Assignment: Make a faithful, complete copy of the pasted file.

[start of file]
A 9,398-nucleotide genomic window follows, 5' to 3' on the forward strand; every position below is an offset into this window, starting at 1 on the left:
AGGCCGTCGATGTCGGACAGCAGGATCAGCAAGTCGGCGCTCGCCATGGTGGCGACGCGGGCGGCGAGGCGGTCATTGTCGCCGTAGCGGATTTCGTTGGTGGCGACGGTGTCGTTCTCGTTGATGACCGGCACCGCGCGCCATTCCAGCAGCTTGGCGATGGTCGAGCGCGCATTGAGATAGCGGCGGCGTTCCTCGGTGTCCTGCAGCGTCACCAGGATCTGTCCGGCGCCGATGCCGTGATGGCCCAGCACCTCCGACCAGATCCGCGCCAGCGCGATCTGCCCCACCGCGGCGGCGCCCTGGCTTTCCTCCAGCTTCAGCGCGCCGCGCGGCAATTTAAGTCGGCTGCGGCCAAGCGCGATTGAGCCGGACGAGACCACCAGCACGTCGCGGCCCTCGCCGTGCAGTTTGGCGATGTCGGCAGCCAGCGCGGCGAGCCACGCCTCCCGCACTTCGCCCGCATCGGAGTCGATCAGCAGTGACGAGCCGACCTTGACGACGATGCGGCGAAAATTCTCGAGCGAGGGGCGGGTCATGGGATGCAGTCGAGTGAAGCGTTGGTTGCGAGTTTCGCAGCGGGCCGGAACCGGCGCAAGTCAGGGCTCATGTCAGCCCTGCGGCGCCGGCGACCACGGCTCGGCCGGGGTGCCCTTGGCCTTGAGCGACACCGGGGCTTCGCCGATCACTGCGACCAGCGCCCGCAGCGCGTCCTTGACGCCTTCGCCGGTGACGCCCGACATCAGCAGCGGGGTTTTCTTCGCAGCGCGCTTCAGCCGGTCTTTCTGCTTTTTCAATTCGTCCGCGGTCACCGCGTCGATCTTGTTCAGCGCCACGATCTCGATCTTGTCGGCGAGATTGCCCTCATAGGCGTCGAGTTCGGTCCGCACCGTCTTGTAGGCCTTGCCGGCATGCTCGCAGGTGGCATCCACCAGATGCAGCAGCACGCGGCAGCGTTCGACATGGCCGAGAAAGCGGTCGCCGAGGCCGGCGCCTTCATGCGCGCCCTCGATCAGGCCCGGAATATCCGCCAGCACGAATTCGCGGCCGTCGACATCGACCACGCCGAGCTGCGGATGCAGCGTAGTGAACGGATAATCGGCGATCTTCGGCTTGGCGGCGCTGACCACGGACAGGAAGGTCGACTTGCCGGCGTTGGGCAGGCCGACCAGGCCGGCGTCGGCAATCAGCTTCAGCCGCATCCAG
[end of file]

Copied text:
A 9,398-nucleotide genomic window follows, 5' to 3' on the forward strand; every position below is an offset into this window, starting at 1 on the left:
AGGCCGTCGATGTCGGACAGCAGGATCAGCAAGTCGGCGCTCGCCATGGTGGCGACGCGGGCGGCGAGGCGGTCATTGTCGCCGTAGCGGATTTCGTTGGTGGCGACGGTGTCGTTCTCGTTGATGACCGGCACCGCGCGCCATTCCAGCAGCTTGGCGATGGTCGAGCGCGCATTGAGATAGCGGCGGCGTTCCTCGGTGTCCTGCAGCGTCACCAGGATCTGTCCGGCGCCGATGCCGTGATGGCCCAGCACCTCCGACCAGATCCGCGCCAGCGCGATCTGCCCCACCGCGGCGGCGCCCTGGCTTTCCTCCAGCTTCAGCGCGCCGCGCGGCAATTTAAGTCGGCTGCGGCCAAGCGCGATTGAGCCGGACGAGACCACCAGCACGTCGCGGCCCTCGCCGTGCAGTTTGGCGATGTCGGCAGCCAGCGCGGCGAGCCACGCCTCCCGCACTTCGCCCGCATCGGAGTCGATCAGCAGTGACGAGCCGACCTTGACGACGATGCGGCGAAAATTCTCGAGCGAGGGGCGGGTCATGGGATGCAGTCGAGTGAAGCGTTGGTTGCGAGTTTCGCAGCGGGCCGGAACCGGCGCAAGTCAGGGCTCATGTCAGCCCTGCGGCGCCGGCGACCACGGCTCGGCCGGGGTGCCCTTGGCCTTGAGCGACACCGGGGCTTCGCCGATCACTGCGACCAGCGCCCGCAGCGCGTCCTTGACGCCTTCGCCGGTGACGCCCGACATCAGCAGCGGGGTTTTCTTCGCAGCGCGCTTCAGCCGGTCTTTCTGCTTTTTCAATTCGTCCGCGGTCACCGCGTCGATCTTGTTCAGCGCCACGATCTCGATCTTGTCGGCGAGATTGCCCTCATAGGCGTCGAGTTCGGTCCGCACCGTCTTGTAGGCCTTGCCGGCATGCTCGCAGGTGGCATCCACCAGATGCAGCAGCACGCGGCAGCGTTCGACATGGCCGAGAAAGCGGTCGCCGAGGCCGGCGCCTTCATGCGCGCCCTCGATCAGGCCCGGAATATCCGCCAGCACGAATTCGCGGCCGTCGACATCGACCACGCCGAGCTGCGGATGCAGCGTAGTGAACGGATAATCGGCGATCTTCGGCTTGGCGGCGCTGACCACGGACAGGAAGGTCGACTTGCCGGCGTTGGGCAGGCCGACCAGGCCGGCGTCGGCAATCAGCTTCAGCCGCATCCAG